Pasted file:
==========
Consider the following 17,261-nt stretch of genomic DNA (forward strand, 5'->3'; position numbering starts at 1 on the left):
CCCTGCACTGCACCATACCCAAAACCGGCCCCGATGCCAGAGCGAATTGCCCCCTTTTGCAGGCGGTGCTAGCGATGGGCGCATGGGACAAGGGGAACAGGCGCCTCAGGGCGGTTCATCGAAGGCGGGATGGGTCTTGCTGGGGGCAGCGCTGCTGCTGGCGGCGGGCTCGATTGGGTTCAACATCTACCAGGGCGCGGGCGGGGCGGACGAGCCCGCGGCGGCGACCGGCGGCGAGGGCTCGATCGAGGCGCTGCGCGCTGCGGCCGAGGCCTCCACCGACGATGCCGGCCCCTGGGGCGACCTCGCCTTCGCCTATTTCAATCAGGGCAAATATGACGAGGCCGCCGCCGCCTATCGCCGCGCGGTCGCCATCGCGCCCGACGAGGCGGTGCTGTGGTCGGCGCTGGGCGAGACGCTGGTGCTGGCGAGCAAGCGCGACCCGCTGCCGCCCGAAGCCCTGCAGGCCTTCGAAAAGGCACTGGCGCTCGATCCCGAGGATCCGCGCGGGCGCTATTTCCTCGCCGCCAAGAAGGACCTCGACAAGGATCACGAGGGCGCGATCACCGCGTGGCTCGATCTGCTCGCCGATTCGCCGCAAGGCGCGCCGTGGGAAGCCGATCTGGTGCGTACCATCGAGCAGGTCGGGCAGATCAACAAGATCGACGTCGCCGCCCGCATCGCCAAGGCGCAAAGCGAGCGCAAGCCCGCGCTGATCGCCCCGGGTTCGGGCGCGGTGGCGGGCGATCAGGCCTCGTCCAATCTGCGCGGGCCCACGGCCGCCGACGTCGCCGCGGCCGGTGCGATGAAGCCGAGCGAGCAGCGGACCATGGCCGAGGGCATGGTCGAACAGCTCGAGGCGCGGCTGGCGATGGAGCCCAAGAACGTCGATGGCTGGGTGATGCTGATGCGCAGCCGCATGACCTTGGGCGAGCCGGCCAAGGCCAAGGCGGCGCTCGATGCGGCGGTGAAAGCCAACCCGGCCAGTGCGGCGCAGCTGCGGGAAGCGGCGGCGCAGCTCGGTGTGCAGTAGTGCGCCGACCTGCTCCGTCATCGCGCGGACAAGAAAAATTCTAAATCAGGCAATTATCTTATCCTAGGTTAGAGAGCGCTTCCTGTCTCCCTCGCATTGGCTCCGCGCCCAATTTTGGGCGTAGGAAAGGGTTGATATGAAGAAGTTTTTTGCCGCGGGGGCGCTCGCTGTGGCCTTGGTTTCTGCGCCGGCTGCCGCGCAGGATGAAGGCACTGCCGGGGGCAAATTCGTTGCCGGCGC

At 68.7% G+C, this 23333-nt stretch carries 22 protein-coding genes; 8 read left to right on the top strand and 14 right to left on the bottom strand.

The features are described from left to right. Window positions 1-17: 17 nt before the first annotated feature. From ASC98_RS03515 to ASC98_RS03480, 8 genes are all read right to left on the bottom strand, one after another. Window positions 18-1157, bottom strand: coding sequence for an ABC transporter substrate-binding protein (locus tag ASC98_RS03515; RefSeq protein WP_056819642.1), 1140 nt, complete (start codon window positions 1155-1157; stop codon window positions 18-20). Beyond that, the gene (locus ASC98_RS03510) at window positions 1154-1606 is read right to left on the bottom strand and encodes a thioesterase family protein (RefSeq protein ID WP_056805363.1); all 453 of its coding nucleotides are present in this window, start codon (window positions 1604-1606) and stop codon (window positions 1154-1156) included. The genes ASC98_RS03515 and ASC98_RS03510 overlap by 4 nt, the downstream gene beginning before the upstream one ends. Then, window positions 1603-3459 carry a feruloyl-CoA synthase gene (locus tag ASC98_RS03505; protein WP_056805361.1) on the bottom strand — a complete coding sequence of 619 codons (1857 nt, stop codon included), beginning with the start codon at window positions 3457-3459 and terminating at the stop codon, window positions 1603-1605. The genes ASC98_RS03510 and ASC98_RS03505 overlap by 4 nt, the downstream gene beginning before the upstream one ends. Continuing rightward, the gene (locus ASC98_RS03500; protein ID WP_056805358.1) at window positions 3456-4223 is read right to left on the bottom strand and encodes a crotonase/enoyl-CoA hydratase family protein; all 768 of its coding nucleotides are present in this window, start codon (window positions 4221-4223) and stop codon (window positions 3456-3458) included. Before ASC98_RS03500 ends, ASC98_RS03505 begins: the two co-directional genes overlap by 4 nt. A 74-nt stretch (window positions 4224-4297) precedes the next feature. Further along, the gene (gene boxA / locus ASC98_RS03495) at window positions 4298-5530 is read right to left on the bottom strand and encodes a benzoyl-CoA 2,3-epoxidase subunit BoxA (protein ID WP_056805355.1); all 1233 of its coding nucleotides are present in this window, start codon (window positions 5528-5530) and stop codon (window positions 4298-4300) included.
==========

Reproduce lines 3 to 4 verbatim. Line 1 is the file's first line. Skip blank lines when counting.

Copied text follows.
At 68.7% G+C, this 23333-nt stretch carries 22 protein-coding genes; 8 read left to right on the top strand and 14 right to left on the bottom strand.

The features are described from left to right. Window positions 1-17: 17 nt before the first annotated feature. From ASC98_RS03515 to ASC98_RS03480, 8 genes are all read right to left on the bottom strand, one after another. Window positions 18-1157, bottom strand: coding sequence for an ABC transporter substrate-binding protein (locus tag ASC98_RS03515; RefSeq protein WP_056819642.1), 1140 nt, complete (start codon window positions 1155-1157; stop codon window positions 18-20). Beyond that, the gene (locus ASC98_RS03510) at window positions 1154-1606 is read right to left on the bottom strand and encodes a thioesterase family protein (RefSeq protein ID WP_056805363.1); all 453 of its coding nucleotides are present in this window, start codon (window positions 1604-1606) and stop codon (window positions 1154-1156) included. The genes ASC98_RS03515 and ASC98_RS03510 overlap by 4 nt, the downstream gene beginning before the upstream one ends. Then, window positions 1603-3459 carry a feruloyl-CoA synthase gene (locus tag ASC98_RS03505; protein WP_056805361.1) on the bottom strand — a complete coding sequence of 619 codons (1857 nt, stop codon included), beginning with the start codon at window positions 3457-3459 and terminating at the stop codon, window positions 1603-1605. The genes ASC98_RS03510 and ASC98_RS03505 overlap by 4 nt, the downstream gene beginning before the upstream one ends. Continuing rightward, the gene (locus ASC98_RS03500; protein ID WP_056805358.1) at window positions 3456-4223 is read right to left on the bottom strand and encodes a crotonase/enoyl-CoA hydratase family protein; all 768 of its coding nucleotides are present in this window, start codon (window positions 4221-4223) and stop codon (window positions 3456-3458) included. Before ASC98_RS03500 ends, ASC98_RS03505 begins: the two co-directional genes overlap by 4 nt. A 74-nt stretch (window positions 4224-4297) precedes the next feature. Further along, the gene (gene boxA / locus ASC98_RS03495) at window positions 4298-5530 is read right to left on the bottom strand and encodes a benzoyl-CoA 2,3-epoxidase subunit BoxA (protein ID WP_056805355.1); all 1233 of its coding nucleotides are present in this window, start codon (window positions 5528-5530) and stop codon (window positions 4298-4300) included.